77 Warren Wilson students displaced after burst pipes
The extreme cold temperatures that plagued the area the week of Christmas caused pipes to freeze and burst in two Warren Wilson College residence halls.
In a Jan. 6 email to students, Interim President Bill Christy said that pipes froze and burst at approximately 1 a.m. on Dec. 24 in residence hall Village A.
In the email, Christy said the public safety team was able to “quickly” arrive at the scene and turn off the water, but not before it damaged the fire panel system in the building, as well as sprinklers. The email said two apartments had water damage from the sprinklers.
The next day, Village B also had water leaks, according to the email. Christy said the students and staff in both buildings were relocated on campus while damages were assessed.
Christy said because it was a holiday weekend, it took “several days” before a full assessment of the damage could be done. Once completed, it was discovered that Village B would need to have several areas of the sprinkler system replaced. In his email, Christy said the hope is for this work to be completed by March 1.
In Village A, Christy called the damage “more severe” with the same work needed to be done as Village B, but that Village A also had a damaged fire panel. He said the needed equipment is being affected by supply chain delays and Village A will likely be “unlivable for the entire semester.”
In all, 77 students were displaced by these burst pipes.
One of these students, Harley Woods, said she was frustrated with the slow communication during the situation.
“They need to be communicating with us throughout the whole process of finding out information instead of just telling us after the fact,” Woods said. “It’s more frightening not to know anything than it is to have some of the information.”
Christy told Black Mountain News that Warren Wilson College was holding back communicating to students until the school had all the information possible. Once the school had that information, Christy said the school sent the email within a day.
“I know there’s been frustrations about that,” Christy said. “Hopefully people will understand that we’re doing our best and that we’re trying to be fair and equitable. We don’t want to treat somebody separately because they yelled the loudest or didn’t yell at all.”
In order to house all displaced students, Warren Wilson College had to look off-campus to Blue Ridge Assembly for assistance housing those who still wished to be provided housing by the school.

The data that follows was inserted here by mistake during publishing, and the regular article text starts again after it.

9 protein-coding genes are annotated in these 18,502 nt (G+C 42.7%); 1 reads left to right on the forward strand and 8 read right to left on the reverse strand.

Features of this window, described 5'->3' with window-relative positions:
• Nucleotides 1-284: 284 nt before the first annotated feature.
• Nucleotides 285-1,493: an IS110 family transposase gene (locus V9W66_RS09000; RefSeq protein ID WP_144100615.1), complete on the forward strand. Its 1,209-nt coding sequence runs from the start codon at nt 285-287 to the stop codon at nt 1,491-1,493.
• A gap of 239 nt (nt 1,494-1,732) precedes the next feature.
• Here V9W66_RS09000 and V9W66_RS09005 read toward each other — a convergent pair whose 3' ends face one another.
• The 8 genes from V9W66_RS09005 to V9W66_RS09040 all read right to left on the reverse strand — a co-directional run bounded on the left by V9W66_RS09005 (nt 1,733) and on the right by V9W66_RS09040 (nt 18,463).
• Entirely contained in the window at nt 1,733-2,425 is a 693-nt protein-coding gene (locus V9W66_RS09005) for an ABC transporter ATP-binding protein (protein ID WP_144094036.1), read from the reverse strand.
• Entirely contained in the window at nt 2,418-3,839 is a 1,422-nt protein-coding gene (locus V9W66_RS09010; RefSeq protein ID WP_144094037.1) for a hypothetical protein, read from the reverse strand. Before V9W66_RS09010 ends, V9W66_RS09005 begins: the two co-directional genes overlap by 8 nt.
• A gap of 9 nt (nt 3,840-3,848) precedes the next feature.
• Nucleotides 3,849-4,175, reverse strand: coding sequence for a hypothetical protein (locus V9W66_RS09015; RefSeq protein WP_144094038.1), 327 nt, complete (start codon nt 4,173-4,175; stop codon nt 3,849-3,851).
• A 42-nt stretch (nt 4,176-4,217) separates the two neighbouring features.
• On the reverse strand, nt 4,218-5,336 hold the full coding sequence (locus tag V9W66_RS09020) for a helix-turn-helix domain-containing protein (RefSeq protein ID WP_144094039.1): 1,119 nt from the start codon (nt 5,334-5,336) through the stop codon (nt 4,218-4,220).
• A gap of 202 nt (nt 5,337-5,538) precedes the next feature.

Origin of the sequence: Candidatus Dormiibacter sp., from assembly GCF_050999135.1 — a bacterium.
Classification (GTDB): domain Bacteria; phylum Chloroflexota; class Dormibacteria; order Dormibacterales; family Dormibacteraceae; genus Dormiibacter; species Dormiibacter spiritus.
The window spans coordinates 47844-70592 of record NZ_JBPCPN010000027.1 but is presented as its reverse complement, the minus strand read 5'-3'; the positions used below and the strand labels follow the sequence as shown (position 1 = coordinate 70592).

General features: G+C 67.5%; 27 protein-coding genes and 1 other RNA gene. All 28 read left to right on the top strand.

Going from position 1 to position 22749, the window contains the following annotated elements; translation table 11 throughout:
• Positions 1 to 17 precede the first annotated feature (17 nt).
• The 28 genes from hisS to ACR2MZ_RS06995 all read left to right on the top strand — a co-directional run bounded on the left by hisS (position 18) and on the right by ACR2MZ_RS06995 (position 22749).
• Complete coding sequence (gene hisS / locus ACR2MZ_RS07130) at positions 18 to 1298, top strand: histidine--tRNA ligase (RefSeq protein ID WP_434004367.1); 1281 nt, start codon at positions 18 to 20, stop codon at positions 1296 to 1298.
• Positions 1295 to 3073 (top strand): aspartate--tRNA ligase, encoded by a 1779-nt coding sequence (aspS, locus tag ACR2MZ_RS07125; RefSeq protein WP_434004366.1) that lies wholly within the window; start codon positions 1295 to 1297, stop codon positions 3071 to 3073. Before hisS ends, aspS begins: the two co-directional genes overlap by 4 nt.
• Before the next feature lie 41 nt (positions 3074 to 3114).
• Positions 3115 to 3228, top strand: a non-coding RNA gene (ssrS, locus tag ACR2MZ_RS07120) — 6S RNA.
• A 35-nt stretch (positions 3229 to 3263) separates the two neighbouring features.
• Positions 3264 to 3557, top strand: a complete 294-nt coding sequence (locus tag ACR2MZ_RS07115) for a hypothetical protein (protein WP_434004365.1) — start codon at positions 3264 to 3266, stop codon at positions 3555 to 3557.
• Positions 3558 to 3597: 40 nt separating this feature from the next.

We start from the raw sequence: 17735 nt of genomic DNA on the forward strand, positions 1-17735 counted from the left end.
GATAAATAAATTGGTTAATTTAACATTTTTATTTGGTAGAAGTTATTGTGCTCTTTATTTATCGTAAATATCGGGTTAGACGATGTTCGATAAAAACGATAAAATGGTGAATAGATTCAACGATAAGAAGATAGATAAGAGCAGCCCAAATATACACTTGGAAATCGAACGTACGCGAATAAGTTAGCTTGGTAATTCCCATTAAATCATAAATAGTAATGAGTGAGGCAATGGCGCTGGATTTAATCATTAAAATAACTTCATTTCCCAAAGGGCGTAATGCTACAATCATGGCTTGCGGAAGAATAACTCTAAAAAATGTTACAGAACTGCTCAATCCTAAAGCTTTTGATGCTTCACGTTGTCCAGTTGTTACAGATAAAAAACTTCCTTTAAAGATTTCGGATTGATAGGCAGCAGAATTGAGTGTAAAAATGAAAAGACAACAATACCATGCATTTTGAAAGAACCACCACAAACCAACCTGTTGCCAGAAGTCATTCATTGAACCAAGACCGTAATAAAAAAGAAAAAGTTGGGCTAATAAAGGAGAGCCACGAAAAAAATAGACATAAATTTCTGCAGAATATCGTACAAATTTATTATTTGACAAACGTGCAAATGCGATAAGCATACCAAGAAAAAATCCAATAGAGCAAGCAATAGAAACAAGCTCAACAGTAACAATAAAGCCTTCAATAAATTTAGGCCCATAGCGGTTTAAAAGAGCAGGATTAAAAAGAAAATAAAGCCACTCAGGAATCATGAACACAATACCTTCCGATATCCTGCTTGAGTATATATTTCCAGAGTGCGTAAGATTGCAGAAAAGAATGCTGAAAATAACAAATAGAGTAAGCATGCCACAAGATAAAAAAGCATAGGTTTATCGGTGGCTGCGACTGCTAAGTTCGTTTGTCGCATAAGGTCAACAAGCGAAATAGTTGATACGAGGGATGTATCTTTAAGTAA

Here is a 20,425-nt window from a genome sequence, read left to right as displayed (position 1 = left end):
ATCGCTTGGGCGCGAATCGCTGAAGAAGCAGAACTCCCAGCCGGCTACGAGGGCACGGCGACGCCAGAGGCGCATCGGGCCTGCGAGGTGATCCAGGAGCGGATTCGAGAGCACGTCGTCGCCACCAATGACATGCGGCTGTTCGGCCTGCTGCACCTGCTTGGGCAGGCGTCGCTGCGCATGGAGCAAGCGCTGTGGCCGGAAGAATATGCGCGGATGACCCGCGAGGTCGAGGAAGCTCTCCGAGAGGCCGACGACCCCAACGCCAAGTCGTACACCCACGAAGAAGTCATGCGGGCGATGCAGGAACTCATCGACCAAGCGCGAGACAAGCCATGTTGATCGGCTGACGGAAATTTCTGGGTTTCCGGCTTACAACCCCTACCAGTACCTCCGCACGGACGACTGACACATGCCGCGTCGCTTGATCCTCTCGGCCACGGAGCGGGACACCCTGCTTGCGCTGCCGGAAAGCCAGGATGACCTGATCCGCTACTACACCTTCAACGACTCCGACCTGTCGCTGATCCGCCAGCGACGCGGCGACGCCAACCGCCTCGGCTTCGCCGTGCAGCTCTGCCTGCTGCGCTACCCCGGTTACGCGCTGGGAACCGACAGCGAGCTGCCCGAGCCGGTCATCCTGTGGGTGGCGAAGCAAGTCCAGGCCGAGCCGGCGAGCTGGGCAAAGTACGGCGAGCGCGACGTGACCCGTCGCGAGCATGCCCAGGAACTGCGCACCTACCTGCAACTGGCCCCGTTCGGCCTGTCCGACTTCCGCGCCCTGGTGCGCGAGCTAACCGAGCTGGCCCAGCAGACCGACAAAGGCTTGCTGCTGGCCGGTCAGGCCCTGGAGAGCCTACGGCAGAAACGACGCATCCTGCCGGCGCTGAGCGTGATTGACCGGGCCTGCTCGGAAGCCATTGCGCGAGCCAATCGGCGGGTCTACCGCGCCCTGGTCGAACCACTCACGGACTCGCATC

Christy said priority was given to students with emotional support animals, students without cars and students who had early morning shifts on the farm for on-campus housing. Those who did not fit into these categories would be more than likely placed at Blue Ridge Assembly.
“We have developed and worked really hard on coming up with a system that’s fair and equitable to as many as we can,” Christy said. “There’s a lot of competing needs amongst the students, and desires.”
Woods, who previously had a single room and has a cat, said she was frustrated with finding housing as she was unsure if she would be able to keep her single room, which she had for medical reasons.
“I was trying to figure out if there was a way that they could honor my medical single paperwork and I was looking at rooms off campus and trying to figure out if it was a better option for me to just move,” Woods said. “I ended up in one of the other suite dorms with a roommate with people that I don’t really know.”
Warren Wilson College Director of Communications Mary Bates said all students who had single rooms in Villages were offered a single room at Blue Ridge Assembly.
Because she has a cat, Woods was unable to take the room at Blue Ridge Assembly and was paired with a roommate in a suite-style dorm. She said she is apprehensive about the arrangement as there are other animals also living in the space and it will take a while for her and her cat to adjust.
Christy said he understands the frustration of everyone involved and hopes for understanding as the school works through the issues.
“I know it’s stressful for students and families,” Christy said. “It is stressful for the employees at Warren Wilson who are having to deal with this. It certainly wasn’t anything we anticipated. … Some students want everything solved yesterday and the problem is these are very complicated issues.”